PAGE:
Cognitive and walking symptoms are clues.
"This study is a useful addition to the literature. It takes accepted criteria for Lewy body disease with dementia (DLB and PDD) into account and uses a simple sale that should easily differentiate typical AD from PDD and DLB. None of the criteria will be a surprise to clinicians seeing patients with dementia. Given that treatments for AD and DLB are mostly supportive, this scale is unlikely to change clinical practice dramatically except for alerting physicians that a trial of movement-facilitating therapies such as levodopa/carbidopa and aggressive physical therapy is indicated, and that standard neuroleptics should be avoided. A more difficult clinical distinction (not addressed in this study) is the patient with cognitive symptoms and Parkinsonism who may have DLB, atypical AD, or frontotemporal lobar degeneration. In general, any patient with cognitive symptoms and walking trouble should be referred to a specialty center."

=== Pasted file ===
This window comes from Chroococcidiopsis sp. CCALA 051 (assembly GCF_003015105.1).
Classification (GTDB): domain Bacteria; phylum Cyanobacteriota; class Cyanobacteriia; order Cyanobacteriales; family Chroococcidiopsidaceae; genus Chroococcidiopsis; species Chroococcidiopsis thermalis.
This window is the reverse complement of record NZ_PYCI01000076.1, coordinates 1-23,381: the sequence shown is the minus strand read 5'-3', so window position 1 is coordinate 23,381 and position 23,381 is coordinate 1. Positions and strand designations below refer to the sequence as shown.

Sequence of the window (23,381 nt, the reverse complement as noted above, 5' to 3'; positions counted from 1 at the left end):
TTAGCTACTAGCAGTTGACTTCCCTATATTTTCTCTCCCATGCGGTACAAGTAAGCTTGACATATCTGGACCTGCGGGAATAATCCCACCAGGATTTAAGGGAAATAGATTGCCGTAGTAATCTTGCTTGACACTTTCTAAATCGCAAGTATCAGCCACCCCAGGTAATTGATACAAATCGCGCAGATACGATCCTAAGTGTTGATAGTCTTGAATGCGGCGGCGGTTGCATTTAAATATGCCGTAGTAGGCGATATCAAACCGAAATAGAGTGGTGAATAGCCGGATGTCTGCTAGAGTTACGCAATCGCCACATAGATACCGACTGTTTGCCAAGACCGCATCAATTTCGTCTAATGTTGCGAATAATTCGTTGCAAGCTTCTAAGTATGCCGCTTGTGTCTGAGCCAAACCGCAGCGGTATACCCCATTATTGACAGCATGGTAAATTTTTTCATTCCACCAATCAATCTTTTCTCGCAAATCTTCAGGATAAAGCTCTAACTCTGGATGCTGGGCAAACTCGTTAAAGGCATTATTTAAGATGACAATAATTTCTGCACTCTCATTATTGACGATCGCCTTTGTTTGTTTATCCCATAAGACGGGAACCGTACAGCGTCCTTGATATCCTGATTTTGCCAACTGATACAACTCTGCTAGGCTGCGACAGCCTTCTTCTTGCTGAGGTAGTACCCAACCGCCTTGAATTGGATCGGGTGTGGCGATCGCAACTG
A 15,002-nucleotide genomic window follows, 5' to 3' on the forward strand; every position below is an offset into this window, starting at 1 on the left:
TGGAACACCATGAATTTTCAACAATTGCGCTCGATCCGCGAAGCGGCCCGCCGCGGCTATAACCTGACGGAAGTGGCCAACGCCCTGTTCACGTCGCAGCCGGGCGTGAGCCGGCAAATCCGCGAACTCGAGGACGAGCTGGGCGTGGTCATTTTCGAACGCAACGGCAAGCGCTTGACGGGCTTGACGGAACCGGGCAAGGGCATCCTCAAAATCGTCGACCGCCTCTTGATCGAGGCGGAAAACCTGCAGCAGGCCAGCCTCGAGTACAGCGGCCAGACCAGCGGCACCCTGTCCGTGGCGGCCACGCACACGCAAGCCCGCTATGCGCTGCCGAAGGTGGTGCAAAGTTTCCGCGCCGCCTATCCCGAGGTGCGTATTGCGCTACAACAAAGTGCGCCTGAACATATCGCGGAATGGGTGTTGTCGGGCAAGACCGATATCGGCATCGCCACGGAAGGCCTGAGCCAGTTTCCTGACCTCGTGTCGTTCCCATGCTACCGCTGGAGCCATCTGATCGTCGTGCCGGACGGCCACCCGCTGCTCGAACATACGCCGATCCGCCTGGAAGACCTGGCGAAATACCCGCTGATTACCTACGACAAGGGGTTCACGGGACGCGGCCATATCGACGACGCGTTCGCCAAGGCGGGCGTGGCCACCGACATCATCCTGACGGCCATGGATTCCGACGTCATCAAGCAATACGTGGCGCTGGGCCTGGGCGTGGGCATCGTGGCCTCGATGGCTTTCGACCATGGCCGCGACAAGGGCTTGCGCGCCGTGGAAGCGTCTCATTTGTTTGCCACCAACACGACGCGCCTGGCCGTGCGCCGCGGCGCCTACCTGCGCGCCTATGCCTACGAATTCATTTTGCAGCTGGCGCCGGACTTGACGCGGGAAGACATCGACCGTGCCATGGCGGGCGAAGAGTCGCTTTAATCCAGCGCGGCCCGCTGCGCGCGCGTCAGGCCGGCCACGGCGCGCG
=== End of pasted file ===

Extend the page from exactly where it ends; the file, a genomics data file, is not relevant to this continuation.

RICHARD O'BRIEN, MD, PhD, Neurologist, Duke
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|Title Annotation:||THE VIEW FROM DUKE|
|Publication:||Duke Medicine Health News|
|Article Type:||Brief article|
|Date:||Mar 1, 2016|
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